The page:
Feeding Fondant!

The mild weather has confused many plants, animals and insects this winter. It’s only February but the grass looks like it’s starting grow, I’ve seen trees in bloom and a friend found a queen wasp in her garden the other day!

It also means the bees are more active than usual for this time of year. Bees don’t die from the cold, in fact, it’s good for them to stop working, cluster together and stay warm. What kills bees is damp conditions and no food. Starvation is a real threat this time of year, particularly if they’ve been building up the colony early but there’s no pollen or nectar to forage.

With this in mind, I put the first bags of fondant in the hives on the 29th of December.  The theory is that the bees won’t take it if they don’t need it. Sam in Hive 3 and Claire in Hive 4 have already had their bags of fondant replaced but yesterday, with the weather set to change, I replaced the near empty bags in all the hives but one. It was nice to have a look through the polycarbonate crown board and to smell their familiar smell. There were a few determined bees who didn’t want to leave the bags so, once gently shaken out, it was lovely to hear the buzz, have them land on me and then watch them make their way back to the hive.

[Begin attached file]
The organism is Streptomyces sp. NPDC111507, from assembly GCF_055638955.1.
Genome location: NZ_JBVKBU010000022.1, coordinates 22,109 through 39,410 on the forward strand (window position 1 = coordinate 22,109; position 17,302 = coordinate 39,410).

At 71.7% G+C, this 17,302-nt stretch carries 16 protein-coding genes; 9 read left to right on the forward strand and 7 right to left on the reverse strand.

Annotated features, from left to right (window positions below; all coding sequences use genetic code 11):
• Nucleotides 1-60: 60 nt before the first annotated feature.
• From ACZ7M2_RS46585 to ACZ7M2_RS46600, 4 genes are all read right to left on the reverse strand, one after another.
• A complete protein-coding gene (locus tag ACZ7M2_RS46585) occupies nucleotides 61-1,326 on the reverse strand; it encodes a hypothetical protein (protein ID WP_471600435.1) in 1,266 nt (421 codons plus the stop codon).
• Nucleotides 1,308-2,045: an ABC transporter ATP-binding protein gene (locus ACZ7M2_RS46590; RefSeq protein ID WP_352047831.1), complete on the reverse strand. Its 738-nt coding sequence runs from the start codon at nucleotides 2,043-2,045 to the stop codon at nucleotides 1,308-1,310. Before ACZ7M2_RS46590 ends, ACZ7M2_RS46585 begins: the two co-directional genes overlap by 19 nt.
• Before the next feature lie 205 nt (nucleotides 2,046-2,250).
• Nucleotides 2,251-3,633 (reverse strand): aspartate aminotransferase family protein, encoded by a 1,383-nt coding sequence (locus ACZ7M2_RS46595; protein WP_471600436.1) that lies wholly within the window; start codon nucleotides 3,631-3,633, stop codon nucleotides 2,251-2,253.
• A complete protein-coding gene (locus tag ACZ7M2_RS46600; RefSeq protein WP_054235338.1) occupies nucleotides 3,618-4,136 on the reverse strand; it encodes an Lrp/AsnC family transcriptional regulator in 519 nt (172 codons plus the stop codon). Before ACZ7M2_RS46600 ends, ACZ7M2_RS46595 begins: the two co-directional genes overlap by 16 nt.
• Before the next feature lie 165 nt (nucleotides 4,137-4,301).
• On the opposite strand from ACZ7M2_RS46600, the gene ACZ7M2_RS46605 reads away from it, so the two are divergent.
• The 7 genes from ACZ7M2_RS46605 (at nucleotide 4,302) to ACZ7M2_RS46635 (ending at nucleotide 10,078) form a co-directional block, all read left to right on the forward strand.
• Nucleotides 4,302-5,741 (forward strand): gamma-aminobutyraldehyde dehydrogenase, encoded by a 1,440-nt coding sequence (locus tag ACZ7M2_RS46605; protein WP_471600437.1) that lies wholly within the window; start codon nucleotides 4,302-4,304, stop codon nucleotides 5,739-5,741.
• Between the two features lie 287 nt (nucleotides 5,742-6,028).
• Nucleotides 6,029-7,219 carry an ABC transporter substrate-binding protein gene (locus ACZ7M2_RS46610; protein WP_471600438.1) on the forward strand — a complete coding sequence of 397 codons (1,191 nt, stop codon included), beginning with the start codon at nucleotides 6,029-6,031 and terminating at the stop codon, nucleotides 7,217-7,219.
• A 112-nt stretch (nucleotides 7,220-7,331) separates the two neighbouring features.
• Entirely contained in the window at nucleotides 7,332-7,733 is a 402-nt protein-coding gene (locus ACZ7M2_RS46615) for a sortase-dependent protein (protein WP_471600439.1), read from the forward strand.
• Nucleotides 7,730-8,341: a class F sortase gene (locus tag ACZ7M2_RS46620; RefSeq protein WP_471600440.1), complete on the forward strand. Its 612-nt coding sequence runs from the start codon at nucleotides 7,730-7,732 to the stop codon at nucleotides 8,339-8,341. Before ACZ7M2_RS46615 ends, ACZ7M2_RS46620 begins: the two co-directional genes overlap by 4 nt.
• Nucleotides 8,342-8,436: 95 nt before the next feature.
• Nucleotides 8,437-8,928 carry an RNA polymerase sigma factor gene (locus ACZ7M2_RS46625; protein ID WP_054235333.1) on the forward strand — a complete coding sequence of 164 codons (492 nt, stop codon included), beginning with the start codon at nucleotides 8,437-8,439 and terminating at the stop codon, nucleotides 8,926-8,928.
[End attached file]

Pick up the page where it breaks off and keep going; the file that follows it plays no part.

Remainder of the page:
In total they’ve consumed 8 bags of fondant and have 6 new bags to keep them going. My bees are very lucky with the estate providing fabulous winter forage from their snowdrops so maybe they’ll head out for the real stuff! However, that’s still quite a lot of fondant consumed! The Queen must be laying and the colony building up. What worries me is, if all this is happening earlier than normal, when will the swarming season start???

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2 thoughts on “Feeding Fondant!

    • The bees can be feed bakers fondant, used for cake decoration, bought from the supermarket or many beekeepers make their own from granulated sugar, water and white vinegar. I bought Candipolline Gold from a bee supplier which is fondant with added protein from pollen in it. This helps them feed the larvae when there isn’t any pollen available. I’m undecided whether the added pollen is a good idea. If the weather is mild and they’re building up, having no pollen will starve the larvae and weaken the colony. However, artificially supplying pollen may encourage them to build up early because the pollen is available. It’s chicken and egg! It will be interesting to see how the spring progresses and whether I’ve saved them or over stimulated them!

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